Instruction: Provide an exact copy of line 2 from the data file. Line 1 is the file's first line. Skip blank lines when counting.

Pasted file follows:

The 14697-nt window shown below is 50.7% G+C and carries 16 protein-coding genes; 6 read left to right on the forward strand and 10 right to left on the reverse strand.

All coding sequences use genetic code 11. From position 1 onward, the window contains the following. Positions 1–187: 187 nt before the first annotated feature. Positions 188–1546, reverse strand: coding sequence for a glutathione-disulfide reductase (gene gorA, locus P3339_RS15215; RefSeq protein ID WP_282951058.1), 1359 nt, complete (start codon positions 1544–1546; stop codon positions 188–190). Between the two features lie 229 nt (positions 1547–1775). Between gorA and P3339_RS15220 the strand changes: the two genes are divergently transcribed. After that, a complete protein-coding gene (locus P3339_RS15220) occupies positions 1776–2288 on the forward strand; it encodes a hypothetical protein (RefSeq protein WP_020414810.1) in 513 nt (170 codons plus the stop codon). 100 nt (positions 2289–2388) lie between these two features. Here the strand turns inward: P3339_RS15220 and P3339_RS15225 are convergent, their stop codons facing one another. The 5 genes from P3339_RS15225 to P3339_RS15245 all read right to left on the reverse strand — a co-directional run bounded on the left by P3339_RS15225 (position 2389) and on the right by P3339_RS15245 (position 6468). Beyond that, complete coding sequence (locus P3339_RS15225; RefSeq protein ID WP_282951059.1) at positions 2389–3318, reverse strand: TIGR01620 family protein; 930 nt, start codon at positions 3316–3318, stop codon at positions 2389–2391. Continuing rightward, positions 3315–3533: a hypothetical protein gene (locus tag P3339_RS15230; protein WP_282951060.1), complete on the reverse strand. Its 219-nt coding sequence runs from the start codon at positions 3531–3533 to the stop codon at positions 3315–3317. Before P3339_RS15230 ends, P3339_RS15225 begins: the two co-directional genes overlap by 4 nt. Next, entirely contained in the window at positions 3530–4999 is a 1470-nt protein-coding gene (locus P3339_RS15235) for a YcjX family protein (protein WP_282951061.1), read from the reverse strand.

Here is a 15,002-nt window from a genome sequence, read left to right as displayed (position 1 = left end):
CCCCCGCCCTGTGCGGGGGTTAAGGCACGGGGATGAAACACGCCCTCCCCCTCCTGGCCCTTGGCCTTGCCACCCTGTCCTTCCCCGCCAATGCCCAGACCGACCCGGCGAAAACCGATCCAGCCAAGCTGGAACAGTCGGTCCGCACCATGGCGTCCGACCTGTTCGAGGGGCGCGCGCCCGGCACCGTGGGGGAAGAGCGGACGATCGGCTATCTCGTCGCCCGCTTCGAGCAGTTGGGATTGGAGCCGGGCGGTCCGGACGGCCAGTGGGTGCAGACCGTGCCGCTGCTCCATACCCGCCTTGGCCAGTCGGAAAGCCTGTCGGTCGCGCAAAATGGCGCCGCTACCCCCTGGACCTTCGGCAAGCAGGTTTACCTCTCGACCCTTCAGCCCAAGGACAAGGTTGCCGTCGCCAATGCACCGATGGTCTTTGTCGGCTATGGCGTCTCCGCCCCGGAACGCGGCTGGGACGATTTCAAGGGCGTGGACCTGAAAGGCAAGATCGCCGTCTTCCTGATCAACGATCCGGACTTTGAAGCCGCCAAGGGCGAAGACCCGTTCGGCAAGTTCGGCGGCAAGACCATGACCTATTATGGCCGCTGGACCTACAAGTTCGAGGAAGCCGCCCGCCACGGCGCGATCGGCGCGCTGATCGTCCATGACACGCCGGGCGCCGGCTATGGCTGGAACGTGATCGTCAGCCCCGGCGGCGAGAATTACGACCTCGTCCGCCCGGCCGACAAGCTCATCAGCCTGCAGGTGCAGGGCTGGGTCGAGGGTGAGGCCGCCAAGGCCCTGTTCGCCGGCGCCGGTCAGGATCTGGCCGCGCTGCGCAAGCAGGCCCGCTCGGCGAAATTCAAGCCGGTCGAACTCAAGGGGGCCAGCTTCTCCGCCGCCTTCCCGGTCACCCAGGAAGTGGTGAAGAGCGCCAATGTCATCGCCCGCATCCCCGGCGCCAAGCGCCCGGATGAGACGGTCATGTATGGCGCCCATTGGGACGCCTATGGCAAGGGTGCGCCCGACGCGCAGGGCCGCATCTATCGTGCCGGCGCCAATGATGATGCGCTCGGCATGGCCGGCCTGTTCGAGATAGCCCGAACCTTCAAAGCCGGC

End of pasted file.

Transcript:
All coding sequences use genetic code 11. From position 1 onward, the window contains the following. Positions 1–187: 187 nt before the first annotated feature. Positions 188–1546, reverse strand: coding sequence for a glutathione-disulfide reductase (gene gorA, locus P3339_RS15215; RefSeq protein ID WP_282951058.1), 1359 nt, complete (start codon positions 1544–1546; stop codon positions 188–190). Between the two features lie 229 nt (positions 1547–1775). Between gorA and P3339_RS15220 the strand changes: the two genes are divergently transcribed. After that, a complete protein-coding gene (locus P3339_RS15220) occupies positions 1776–2288 on the forward strand; it encodes a hypothetical protein (RefSeq protein WP_020414810.1) in 513 nt (170 codons plus the stop codon). 100 nt (positions 2289–2388) lie between these two features. Here the strand turns inward: P3339_RS15220 and P3339_RS15225 are convergent, their stop codons facing one another. The 5 genes from P3339_RS15225 to P3339_RS15245 all read right to left on the reverse strand — a co-directional run bounded on the left by P3339_RS15225 (position 2389) and on the right by P3339_RS15245 (position 6468). Beyond that, complete coding sequence (locus P3339_RS15225; RefSeq protein ID WP_282951059.1) at positions 2389–3318, reverse strand: TIGR01620 family protein; 930 nt, start codon at positions 3316–3318, stop codon at positions 2389–2391. Continuing rightward, positions 3315–3533: a hypothetical protein gene (locus tag P3339_RS15230; protein WP_282951060.1), complete on the reverse strand. Its 219-nt coding sequence runs from the start codon at positions 3531–3533 to the stop codon at positions 3315–3317. Before P3339_RS15230 ends, P3339_RS15225 begins: the two co-directional genes overlap by 4 nt. Next, entirely contained in the window at positions 3530–4999 is a 1470-nt protein-coding gene (locus P3339_RS15235) for a YcjX family protein (protein WP_282951061.1), read from the reverse strand.